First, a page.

While imitation may be the sincerest form of flattery, Homer would have probably been none too amused by James Joyce’s classic 1922 novel, Ulysses. Mockingly modeled after Homer’s epic poem, Odyssey, it is the 24-hour ‘odyssey’ of aspiring young writer Stephen Dedalus and an aging advertising huckster, Leopold Bloom, who are unknowingly in search of each other, just as father and son were in the poem. Leopold Bloom continues to both fascinate and infuriate readers with his vulgarity, which is the antithesis of any Homeric hero, who wear their character like a badge of honor. For years, there has been an ongoing debate as to whether Bloom is a literary hero or if he is the embodiment of the anti-hero. When he is first introduced in Chapter 4, “Calypso,” his gluttony is readily apparent: “MR. Leopold Bloom ate with relish the inner organs of beasts and fowls. He liked thick giblet soup, nutty gizzards, a stuffed roast heart, liverslices fried with crustcrumbs, fried hencods’ roes.
Most of all he liked grilled mutton kidneys which gave to his palate a fine tang of faintly scented urine” (Joyce 45). This is hardly the description of a swashbuckling, heroic warrior that dominated ancient Greek poetic epics. But Leopold Bloom is a complex character, which makes him, perhaps, one of the most compelling and human of all twentieth-century literary protagonists. He is a Jew living in Catholic Dublin.
No matter how many Guinness ales he swills or how many barroom brawls he engages in, in the name of patriotism, Leopold Bloom is treated like an outsider. Certainly, his eating habits resemble that of a pig and his greed and vulgarisms resemble those of the money-lending Shylock in The Merchant of Venice. In the pivotal Chapter 12, “Cyclops,” Bloom seems to show himself at his least heroic — attempting to use his business savvy to defraud a man of money to which he was owed. But is Leopold Bloom really a calculating lout, or is he merely parodying the stereotype with which the Dublin citizens perennially saddled Jews? Bloom is constantly being berated for being Jewish, describe by Martin Cunningham as “a perverted Jew” (Joyce 276). He is made to feel ashamed of his heritage: “The Jew hates the Jew in the Jew” (Gordon 251).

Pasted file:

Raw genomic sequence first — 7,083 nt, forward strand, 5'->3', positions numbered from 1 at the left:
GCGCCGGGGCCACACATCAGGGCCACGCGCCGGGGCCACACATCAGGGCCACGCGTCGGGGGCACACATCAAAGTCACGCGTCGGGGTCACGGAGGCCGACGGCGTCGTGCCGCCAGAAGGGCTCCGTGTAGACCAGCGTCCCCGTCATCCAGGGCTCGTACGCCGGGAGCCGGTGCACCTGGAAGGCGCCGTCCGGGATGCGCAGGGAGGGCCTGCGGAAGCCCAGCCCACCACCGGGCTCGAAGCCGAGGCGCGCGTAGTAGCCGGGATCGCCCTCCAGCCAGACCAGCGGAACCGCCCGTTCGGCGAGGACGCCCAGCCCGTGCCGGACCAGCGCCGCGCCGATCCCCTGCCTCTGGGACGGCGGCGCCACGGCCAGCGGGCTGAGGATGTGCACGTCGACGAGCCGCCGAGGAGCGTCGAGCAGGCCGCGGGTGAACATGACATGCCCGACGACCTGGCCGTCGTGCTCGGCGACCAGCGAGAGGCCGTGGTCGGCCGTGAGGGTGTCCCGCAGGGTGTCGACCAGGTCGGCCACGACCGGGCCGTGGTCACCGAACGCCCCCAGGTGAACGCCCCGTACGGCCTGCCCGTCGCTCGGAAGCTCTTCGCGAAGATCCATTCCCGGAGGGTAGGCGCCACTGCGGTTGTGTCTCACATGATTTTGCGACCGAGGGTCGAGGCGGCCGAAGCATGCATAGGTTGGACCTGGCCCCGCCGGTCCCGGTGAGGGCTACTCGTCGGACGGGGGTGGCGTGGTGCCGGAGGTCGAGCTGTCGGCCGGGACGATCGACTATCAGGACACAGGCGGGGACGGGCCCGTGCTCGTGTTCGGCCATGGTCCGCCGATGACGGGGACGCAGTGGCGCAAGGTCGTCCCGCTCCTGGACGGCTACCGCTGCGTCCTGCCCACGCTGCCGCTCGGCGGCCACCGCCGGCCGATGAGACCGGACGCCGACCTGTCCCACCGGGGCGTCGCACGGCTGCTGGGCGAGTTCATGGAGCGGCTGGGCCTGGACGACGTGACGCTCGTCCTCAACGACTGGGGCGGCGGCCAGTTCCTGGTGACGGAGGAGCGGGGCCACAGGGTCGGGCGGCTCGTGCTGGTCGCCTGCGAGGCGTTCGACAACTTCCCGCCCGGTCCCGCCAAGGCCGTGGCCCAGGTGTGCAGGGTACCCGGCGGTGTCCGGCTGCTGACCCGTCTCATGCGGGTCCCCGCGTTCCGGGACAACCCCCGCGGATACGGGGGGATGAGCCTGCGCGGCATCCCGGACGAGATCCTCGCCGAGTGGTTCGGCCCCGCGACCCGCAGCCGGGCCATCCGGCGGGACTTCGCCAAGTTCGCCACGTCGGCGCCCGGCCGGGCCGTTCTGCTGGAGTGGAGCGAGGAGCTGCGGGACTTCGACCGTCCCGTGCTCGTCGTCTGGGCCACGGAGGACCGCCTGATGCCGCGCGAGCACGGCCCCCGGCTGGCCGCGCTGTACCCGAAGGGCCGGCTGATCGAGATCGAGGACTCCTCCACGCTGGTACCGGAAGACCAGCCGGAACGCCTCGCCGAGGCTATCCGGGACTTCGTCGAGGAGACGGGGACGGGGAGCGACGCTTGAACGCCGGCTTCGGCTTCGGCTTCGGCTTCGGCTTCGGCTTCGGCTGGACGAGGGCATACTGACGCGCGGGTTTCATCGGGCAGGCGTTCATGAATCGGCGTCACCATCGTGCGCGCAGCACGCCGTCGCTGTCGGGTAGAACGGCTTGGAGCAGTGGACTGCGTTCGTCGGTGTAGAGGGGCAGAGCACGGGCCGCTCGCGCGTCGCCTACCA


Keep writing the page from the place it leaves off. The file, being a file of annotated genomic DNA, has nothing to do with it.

While Leopold Bloom may appear to outwardly lack the qualities of honor and courage which have historically defined the classical hero, he remains faithful to his adulterous wife, Molly, loyal to the marriage regarded by many as a sham. Unlike Homer’s mighty Ulysses, who sought to kill his wife’s suitors, Bloom looks the other way and is solicitous to Molly. He truly loves her and remembers how their marriage used to be. Bloom also wishes to serve as a father figure to the wandering Stephen Dedalus, who, perhaps reminds him of himself as a young man. The two often argue matters of principle, as fathers and sons often do.
But beneath it all, there seems to be an underlying respect between the two. Bloom offers the young man a place to stay at the end of Ulysses, which he refuses. He prefers to continue on his own journey. While it is true that Leopold Bloom is coarse, downright obnoxious at times, he is also compassionate, doing the best he can in a world where he is continually victimized by prejudice.James Joyce had little interest in the external adventurous exploits of ancient Greek warriors who were willing to lay down their lives on the battlefield simply because it was the honorable thing to do. Instead, Joyce was interested in the internal motivations which made a man act in a certain way. In his epic poetry, Homer glorified that which was extraordinary, making the characteristics of mortals and Gods interchangeable.